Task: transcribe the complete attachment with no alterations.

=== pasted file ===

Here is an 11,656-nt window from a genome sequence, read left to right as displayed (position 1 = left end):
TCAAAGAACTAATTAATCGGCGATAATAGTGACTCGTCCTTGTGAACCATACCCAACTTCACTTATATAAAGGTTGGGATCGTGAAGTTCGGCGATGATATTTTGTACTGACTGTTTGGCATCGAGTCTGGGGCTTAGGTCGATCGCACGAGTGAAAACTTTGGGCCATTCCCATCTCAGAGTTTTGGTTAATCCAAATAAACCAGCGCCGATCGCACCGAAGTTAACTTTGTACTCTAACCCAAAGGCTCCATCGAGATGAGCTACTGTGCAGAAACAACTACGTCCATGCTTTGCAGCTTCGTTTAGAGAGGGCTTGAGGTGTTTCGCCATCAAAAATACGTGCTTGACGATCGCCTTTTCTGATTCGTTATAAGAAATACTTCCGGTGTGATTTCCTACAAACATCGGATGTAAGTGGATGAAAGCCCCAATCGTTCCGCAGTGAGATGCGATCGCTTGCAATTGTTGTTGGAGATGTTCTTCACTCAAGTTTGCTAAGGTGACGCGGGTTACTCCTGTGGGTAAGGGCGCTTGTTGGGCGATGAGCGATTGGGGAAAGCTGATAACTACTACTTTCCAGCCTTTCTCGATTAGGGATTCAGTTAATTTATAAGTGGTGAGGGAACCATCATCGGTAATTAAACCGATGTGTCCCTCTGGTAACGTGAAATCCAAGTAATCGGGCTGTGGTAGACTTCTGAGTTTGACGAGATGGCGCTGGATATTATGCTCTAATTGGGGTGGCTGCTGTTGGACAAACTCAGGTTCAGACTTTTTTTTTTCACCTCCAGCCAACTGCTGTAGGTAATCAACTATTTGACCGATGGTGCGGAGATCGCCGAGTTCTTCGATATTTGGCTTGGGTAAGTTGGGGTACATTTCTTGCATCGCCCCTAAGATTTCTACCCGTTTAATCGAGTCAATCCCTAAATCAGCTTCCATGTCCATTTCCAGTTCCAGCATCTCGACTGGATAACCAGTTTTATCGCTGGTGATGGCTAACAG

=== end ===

Here is an 11,656-nt window from a genome sequence, read left to right as displayed (position 1 = left end):
TCAAAGAACTAATTAATCGGCGATAATAGTGACTCGTCCTTGTGAACCATACCCAACTTCACTTATATAAAGGTTGGGATCGTGAAGTTCGGCGATGATATTTTGTACTGACTGTTTGGCATCGAGTCTGGGGCTTAGGTCGATCGCACGAGTGAAAACTTTGGGCCATTCCCATCTCAGAGTTTTGGTTAATCCAAATAAACCAGCGCCGATCGCACCGAAGTTAACTTTGTACTCTAACCCAAAGGCTCCATCGAGATGAGCTACTGTGCAGAAACAACTACGTCCATGCTTTGCAGCTTCGTTTAGAGAGGGCTTGAGGTGTTTCGCCATCAAAAATACGTGCTTGACGATCGCCTTTTCTGATTCGTTATAAGAAATACTTCCGGTGTGATTTCCTACAAACATCGGATGTAAGTGGATGAAAGCCCCAATCGTTCCGCAGTGAGATGCGATCGCTTGCAATTGTTGTTGGAGATGTTCTTCACTCAAGTTTGCTAAGGTGACGCGGGTTACTCCTGTGGGTAAGGGCGCTTGTTGGGCGATGAGCGATTGGGGAAAGCTGATAACTACTACTTTCCAGCCTTTCTCGATTAGGGATTCAGTTAATTTATAAGTGGTGAGGGAACCATCATCGGTAATTAAACCGATGTGTCCCTCTGGTAACGTGAAATCCAAGTAATCGGGCTGTGGTAGACTTCTGAGTTTGACGAGATGGCGCTGGATATTATGCTCTAATTGGGGTGGCTGCTGTTGGACAAACTCAGGTTCAGACTTTTTTTTTTCACCTCCAGCCAACTGCTGTAGGTAATCAACTATTTGACCGATGGTGCGGAGATCGCCGAGTTCTTCGATATTTGGCTTGGGTAAGTTGGGGTACATTTCTTGCATCGCCCCTAAGATTTCTACCCGTTTAATCGAGTCAATCCCTAAATCAGCTTCCATGTCCATTTCCAGTTCCAGCATCTCGACTGGATAACCAGTTTTATCGCTGGTGATGGCTAACAG